Pakbirra, in Purulia district, an important Jaina site of West Bengal possesses two Jaina images of these varieties16. In both the cases only the pedestals are left and the planetary deities are present in those pedestals. The first one is a panca-ratha pedestal (Pl. 11) having planetary deities within a band and distributed on all the facets are eight Jyotiskadevas. Here Ketu is missing and the other planetary deities are seated in their usual posture and holding their respective weapons/attributes. Four deities are seated in each side of the circular disc embellished with lotus petals. In the right side we found Surya, Chandra, Mangal and Budh and left side we found Brhaspati, Sukra, Sani, Rahu. The upper register of the pedestal has pilastered compartments on all its facets. An eight armed goddess riding on peacock placed on the central part of the upper portion of the pedestal and just above the circular disc. This damaged pedestal has some iconographic interest. The circular disc decorated with lotus petals may be identified as the padma, which is the lanchana of Tirthankara Padmaprabha. So it may be call that this is a broken pedestal of Tirthankara Padmaprabha however the eight armed

Pl. 11. Pedestal of the Jaina Tirthankara, Pakbirra, Purulia, West Bengal

deity creating problem because the iconic description of the Yakshi of Padmaprabha does not correspondence with the present image. On the other hand the goddess betrays strong resemblance to Prajnapati, the Yakshi of Sambhavanatha.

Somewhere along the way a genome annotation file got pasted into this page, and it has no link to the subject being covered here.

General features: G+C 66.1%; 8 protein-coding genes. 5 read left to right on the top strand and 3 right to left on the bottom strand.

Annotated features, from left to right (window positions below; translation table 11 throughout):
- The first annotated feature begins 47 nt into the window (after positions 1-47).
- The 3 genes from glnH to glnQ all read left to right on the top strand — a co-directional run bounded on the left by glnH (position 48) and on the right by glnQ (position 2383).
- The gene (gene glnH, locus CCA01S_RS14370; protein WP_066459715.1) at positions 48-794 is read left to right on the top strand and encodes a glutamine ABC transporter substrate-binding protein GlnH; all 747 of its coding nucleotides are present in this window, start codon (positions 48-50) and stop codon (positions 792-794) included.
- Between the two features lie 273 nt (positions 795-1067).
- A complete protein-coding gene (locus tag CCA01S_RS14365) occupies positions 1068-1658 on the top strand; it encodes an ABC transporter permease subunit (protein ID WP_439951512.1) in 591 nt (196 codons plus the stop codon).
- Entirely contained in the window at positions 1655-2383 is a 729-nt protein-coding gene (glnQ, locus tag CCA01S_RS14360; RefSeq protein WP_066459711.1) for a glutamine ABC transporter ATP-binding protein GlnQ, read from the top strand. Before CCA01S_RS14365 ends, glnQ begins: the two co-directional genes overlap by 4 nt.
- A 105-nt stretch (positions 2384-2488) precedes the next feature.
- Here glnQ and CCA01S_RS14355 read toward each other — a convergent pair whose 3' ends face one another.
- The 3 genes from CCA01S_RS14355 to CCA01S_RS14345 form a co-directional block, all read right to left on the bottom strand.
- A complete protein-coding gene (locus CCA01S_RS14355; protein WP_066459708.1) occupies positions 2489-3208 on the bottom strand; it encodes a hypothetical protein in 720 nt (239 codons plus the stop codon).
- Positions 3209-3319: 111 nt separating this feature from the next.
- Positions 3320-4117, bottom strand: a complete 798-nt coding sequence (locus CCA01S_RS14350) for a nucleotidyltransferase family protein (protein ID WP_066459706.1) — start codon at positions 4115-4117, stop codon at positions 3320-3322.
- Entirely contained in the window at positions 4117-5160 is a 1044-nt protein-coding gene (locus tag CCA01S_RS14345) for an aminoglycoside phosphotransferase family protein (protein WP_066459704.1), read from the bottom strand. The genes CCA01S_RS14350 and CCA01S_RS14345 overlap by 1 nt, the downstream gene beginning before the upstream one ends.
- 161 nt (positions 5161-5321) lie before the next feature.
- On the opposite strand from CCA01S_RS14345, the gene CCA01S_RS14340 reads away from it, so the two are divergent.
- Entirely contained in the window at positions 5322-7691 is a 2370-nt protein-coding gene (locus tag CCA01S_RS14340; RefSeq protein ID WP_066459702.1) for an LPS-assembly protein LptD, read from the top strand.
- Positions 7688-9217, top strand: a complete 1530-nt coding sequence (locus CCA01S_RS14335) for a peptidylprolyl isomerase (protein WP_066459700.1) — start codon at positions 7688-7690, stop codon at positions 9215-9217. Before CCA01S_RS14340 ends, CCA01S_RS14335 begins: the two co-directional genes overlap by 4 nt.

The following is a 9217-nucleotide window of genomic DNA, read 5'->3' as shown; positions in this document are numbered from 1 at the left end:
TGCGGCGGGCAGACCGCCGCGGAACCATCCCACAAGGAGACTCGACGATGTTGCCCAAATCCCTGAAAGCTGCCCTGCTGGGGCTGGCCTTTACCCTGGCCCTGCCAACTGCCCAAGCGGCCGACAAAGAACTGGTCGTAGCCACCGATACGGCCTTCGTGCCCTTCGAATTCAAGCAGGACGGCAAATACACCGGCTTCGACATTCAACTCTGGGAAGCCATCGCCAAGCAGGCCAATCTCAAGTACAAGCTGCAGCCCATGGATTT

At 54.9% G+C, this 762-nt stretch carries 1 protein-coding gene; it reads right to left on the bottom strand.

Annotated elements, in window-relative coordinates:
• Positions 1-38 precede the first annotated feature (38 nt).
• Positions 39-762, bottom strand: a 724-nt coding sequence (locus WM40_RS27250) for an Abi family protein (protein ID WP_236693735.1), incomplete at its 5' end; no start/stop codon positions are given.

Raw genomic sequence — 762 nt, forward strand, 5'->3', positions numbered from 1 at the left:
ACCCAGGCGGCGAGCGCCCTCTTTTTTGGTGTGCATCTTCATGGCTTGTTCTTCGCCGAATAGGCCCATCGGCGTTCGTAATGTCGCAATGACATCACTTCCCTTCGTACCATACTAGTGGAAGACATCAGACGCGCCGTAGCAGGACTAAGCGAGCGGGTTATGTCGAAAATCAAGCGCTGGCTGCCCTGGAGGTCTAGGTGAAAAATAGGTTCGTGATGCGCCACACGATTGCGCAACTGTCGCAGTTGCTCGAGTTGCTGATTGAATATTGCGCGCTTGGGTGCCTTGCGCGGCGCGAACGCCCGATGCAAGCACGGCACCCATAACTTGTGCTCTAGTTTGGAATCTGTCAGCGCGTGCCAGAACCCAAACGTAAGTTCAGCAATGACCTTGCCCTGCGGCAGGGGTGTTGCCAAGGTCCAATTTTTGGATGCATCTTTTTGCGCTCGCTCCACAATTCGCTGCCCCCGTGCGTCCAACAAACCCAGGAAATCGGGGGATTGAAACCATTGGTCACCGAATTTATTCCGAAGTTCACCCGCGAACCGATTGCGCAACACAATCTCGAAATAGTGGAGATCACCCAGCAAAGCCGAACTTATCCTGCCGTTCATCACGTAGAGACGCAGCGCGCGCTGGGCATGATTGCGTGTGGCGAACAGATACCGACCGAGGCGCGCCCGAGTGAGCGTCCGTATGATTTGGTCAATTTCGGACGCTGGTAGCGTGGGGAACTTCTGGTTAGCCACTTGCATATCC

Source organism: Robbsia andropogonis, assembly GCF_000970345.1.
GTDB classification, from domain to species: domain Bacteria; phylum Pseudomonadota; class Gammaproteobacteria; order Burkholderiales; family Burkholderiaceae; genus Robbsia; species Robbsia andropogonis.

The other Jaina image from Pakbirra also represented the similar type like the earlier image. In this case we may identify that this is a dhyanasana variety of Tirthankara image though only the triratha pedestal and some portion of the lotus seat are survived. In the center of the pedestal eight armed goddess is seated over a peacock like the earlier image. In the lower part of the pedestal eight planetary deities are depicted in a row on the all facets. On the extreme end of the both side of the lower part of the pedestal a keeling devotees are depicted. In the extern right of the band of planetary deities started with Surya seated in dhyanasana and holding the two lotuses in his two hands; then Chandra seated in rajlilasana and holding a pot; Mangal is in same posture like Chandra and holding an unidentified object; then Budh holding a bow and arrow with his right and left hand respectively. In between Budh and Brhaspati a circular disc, like the earlier image, embellished with lotus petals occupies the center of the projection of the lower part of the pedestal. The left side of the wheel started with Brhaspati, who seated in rajlilasana and holding a water port and his potbelly followed by the Sukra are also observed. Sukra seated in similar posture and also holding a water pot in his left hand; Sani with his peculiar seating posture and holding a staff and at the last of this band Rahu is depicted  and he holding a half crescent. The positions and the attributes of these planetary deities are very closely resemblances with the planetary deities of Babladiha Jaina image.